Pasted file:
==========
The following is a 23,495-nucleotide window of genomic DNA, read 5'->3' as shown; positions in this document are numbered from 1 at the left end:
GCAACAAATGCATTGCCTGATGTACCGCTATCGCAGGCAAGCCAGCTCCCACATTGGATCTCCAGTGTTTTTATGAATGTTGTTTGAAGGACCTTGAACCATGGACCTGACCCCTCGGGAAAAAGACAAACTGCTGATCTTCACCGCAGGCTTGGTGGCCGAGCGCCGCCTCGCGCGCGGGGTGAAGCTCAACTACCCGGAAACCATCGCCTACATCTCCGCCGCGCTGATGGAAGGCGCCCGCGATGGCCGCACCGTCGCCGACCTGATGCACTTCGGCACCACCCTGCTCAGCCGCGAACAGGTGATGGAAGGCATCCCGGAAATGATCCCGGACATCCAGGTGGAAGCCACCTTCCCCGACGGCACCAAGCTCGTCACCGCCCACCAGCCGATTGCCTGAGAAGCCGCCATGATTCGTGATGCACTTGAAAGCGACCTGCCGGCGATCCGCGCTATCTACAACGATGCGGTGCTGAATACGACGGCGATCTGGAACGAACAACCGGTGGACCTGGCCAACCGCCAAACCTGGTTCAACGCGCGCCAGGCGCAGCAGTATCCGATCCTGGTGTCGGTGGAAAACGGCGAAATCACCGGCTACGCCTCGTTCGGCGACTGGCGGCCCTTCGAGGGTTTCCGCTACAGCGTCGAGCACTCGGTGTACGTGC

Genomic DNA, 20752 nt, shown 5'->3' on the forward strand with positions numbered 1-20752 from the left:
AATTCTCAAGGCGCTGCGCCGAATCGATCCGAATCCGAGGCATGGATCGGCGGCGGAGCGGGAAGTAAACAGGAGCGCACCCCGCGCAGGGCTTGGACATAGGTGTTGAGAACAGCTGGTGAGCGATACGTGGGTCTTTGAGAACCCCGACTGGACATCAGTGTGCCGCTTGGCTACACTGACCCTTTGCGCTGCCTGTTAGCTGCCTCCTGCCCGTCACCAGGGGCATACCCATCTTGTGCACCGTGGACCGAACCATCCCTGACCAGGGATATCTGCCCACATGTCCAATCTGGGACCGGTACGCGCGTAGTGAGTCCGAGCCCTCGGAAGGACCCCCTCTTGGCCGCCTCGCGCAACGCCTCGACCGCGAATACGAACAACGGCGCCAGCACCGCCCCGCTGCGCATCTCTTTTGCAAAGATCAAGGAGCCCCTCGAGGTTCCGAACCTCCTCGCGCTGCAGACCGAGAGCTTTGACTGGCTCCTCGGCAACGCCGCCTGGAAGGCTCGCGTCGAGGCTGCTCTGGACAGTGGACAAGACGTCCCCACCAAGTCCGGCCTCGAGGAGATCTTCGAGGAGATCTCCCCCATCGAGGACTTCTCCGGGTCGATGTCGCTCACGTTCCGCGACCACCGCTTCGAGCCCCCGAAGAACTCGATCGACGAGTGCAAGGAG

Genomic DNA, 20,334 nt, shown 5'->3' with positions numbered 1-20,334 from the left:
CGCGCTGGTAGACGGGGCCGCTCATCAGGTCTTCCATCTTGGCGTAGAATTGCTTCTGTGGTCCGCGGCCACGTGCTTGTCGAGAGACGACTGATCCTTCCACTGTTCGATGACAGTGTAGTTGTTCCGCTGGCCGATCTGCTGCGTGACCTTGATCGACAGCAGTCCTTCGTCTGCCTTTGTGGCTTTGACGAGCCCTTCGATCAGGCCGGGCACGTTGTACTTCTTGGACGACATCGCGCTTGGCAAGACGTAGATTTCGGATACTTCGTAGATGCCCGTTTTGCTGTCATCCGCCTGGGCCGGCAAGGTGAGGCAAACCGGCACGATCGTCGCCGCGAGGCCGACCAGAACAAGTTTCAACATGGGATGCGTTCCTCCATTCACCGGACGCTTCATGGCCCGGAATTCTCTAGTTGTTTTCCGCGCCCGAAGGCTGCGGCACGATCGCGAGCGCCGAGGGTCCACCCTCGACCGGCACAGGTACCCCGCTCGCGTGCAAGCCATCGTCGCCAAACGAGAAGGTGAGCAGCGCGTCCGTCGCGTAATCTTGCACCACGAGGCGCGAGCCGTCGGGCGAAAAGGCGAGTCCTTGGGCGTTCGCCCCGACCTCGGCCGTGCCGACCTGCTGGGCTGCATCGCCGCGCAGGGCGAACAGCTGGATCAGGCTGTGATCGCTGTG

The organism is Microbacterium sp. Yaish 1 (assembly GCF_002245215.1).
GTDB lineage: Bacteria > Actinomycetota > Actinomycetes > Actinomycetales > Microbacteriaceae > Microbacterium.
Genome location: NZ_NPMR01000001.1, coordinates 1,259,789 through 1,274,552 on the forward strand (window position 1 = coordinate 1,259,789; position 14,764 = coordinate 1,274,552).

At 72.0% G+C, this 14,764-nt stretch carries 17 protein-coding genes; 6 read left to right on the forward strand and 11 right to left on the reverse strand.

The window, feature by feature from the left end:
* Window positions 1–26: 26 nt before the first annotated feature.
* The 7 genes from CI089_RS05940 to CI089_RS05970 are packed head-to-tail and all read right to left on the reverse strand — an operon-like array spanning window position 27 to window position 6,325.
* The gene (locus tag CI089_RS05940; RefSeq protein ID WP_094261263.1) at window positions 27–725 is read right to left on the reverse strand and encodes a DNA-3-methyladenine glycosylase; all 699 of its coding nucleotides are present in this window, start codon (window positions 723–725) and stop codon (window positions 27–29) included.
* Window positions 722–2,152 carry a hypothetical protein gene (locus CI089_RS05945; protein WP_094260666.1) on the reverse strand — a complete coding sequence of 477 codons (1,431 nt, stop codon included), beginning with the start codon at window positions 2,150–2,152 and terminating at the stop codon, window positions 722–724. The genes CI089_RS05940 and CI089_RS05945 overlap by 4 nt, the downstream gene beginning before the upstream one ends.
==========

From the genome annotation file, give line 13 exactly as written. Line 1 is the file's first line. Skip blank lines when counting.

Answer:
* The 7 genes from CI089_RS05940 to CI089_RS05970 are packed head-to-tail and all read right to left on the reverse strand — an operon-like array spanning window position 27 to window position 6,325.